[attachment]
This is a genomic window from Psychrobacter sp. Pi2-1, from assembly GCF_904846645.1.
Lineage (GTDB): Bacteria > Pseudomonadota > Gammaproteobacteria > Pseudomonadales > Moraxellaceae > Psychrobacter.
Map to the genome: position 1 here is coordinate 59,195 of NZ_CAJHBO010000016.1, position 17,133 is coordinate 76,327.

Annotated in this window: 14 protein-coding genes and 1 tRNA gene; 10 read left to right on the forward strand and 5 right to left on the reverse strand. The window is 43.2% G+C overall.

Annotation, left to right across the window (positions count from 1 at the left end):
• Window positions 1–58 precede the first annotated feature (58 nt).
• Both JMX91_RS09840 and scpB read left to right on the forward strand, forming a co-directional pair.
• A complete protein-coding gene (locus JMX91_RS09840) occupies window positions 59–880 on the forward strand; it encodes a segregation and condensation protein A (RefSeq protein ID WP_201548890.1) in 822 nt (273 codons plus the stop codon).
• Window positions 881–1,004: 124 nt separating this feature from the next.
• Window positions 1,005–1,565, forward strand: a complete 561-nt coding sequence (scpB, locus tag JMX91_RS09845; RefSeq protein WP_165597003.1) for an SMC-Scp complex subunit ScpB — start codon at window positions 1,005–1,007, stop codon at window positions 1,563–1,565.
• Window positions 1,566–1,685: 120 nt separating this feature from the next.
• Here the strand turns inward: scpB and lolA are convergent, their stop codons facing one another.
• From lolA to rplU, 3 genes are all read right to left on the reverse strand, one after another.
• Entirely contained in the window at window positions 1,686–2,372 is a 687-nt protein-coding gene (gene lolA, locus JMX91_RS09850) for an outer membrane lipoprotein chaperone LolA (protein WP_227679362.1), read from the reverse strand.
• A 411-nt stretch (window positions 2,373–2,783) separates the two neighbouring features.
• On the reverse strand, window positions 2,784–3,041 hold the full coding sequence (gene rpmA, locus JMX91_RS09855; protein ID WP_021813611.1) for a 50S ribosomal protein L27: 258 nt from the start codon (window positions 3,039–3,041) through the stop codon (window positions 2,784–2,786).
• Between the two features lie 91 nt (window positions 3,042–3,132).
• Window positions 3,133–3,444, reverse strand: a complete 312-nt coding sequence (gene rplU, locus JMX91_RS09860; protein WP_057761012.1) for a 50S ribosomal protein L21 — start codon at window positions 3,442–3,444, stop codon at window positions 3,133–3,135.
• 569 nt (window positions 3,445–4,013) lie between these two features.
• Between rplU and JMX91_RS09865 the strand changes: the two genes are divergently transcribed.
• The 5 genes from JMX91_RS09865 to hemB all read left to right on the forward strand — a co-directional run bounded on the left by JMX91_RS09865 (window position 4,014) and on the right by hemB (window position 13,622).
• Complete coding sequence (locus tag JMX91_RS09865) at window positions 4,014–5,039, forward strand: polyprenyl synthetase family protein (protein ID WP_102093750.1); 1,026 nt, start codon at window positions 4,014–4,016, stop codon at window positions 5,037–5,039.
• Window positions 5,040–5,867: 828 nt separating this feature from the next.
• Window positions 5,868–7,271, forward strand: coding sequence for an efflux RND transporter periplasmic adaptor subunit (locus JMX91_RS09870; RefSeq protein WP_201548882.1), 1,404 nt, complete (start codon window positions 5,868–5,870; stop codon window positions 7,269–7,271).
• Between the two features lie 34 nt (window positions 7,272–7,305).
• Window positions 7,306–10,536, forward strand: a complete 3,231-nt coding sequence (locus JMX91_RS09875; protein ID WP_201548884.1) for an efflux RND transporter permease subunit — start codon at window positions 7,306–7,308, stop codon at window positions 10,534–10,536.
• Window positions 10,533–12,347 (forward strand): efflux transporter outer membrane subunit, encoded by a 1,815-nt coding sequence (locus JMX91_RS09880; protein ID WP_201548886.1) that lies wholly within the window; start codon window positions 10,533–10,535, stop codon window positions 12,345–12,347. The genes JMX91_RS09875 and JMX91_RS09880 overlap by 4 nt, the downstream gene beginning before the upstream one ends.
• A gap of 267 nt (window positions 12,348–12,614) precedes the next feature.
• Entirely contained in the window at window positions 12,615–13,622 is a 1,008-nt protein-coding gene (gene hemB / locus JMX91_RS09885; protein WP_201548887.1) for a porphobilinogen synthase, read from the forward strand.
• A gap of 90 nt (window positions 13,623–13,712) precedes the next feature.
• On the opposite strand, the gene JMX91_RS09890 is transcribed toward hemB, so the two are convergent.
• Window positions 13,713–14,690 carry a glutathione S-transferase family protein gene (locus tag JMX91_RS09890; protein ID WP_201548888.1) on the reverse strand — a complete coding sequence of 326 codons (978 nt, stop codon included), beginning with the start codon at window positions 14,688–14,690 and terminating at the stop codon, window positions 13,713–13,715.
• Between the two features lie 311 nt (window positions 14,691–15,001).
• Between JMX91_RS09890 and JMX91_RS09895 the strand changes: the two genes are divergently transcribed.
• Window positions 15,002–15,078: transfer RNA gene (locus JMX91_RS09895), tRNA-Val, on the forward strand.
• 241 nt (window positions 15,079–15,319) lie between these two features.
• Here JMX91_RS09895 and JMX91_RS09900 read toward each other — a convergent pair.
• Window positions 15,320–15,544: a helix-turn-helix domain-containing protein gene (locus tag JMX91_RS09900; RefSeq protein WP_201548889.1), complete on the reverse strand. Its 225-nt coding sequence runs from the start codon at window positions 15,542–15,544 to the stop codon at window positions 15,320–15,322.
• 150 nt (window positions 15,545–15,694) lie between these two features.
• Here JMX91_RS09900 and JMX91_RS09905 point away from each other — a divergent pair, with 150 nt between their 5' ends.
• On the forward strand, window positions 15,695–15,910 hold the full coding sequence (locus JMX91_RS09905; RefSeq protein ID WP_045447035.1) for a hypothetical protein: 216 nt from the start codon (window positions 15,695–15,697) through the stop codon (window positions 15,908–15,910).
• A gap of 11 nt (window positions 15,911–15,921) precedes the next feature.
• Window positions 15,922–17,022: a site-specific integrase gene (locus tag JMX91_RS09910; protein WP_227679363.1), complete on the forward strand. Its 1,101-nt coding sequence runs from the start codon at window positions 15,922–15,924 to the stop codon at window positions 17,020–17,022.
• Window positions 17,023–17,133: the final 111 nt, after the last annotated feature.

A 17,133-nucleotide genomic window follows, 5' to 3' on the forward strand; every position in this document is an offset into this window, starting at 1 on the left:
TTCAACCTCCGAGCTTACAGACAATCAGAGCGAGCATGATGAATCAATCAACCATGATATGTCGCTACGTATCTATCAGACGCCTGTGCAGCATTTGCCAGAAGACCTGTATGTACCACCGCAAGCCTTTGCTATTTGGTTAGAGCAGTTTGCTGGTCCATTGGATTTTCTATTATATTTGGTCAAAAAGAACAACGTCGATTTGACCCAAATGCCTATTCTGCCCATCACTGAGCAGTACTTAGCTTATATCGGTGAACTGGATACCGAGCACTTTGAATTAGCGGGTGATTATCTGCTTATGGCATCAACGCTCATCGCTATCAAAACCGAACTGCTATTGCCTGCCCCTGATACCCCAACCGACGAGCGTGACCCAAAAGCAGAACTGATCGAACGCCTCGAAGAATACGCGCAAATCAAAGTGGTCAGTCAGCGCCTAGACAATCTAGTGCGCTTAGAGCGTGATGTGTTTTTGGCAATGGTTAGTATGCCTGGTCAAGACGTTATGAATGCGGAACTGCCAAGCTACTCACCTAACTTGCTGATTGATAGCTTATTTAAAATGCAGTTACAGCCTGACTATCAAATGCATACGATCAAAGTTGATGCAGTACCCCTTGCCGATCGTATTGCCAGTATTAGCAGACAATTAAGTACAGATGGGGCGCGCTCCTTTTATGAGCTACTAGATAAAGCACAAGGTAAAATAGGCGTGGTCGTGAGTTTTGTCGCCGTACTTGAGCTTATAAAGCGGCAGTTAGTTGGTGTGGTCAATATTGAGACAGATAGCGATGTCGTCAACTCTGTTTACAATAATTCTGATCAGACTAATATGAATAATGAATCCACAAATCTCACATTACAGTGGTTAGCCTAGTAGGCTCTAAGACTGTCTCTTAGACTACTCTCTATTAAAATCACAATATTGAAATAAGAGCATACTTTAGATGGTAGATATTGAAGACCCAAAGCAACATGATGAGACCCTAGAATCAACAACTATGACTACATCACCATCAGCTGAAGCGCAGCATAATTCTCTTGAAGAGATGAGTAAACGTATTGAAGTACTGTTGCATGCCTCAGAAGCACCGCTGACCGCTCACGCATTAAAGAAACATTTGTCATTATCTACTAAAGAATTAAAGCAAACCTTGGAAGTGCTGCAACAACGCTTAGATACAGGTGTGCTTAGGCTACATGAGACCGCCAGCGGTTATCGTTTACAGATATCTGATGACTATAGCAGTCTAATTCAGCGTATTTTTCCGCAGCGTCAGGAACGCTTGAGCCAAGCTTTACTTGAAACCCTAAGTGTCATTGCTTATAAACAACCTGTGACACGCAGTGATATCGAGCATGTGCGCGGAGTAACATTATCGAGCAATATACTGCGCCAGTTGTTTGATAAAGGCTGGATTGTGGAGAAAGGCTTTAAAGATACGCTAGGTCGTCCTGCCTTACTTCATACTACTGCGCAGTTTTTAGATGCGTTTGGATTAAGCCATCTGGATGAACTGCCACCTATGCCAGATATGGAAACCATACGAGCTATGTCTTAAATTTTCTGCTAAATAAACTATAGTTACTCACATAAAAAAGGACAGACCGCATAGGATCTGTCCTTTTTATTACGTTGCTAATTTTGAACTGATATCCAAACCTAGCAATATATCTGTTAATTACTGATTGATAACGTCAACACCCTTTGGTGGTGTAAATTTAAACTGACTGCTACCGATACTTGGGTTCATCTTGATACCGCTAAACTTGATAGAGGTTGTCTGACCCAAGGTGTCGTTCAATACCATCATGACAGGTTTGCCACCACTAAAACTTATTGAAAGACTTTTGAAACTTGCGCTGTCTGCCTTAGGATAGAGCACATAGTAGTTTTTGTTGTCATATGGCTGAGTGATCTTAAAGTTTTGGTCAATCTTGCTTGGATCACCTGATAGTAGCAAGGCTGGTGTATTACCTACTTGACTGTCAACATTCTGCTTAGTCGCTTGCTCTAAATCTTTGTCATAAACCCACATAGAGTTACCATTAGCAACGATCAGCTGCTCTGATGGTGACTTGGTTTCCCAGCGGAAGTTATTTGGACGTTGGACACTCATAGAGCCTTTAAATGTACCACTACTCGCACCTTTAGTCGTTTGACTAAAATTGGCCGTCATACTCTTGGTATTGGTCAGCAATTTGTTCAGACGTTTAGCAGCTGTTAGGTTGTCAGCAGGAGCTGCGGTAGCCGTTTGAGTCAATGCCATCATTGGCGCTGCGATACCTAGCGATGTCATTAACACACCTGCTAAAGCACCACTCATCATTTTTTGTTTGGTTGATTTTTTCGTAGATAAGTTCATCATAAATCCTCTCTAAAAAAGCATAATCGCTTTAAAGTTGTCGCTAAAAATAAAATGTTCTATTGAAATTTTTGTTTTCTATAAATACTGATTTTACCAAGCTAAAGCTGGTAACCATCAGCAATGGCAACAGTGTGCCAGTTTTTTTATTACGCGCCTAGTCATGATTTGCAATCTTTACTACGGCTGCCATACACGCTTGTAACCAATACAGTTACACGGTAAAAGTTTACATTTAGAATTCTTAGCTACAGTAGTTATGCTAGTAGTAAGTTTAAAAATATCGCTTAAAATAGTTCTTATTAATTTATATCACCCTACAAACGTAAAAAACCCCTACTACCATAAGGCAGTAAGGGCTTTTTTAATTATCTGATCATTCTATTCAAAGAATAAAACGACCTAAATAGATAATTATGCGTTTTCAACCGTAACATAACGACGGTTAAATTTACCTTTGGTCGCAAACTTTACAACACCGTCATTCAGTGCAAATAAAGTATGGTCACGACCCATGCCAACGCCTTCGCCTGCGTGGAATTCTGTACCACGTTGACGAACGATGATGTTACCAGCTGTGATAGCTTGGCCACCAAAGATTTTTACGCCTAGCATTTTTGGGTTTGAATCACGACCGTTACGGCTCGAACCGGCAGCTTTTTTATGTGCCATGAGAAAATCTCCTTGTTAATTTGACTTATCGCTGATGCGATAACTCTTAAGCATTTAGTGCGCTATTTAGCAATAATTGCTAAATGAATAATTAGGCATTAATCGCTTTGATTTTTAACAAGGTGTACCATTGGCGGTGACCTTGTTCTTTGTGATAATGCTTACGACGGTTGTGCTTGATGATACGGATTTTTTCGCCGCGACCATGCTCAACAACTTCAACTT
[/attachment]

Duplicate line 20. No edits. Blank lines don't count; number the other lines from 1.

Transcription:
• Between rplU and JMX91_RS09865 the strand changes: the two genes are divergently transcribed.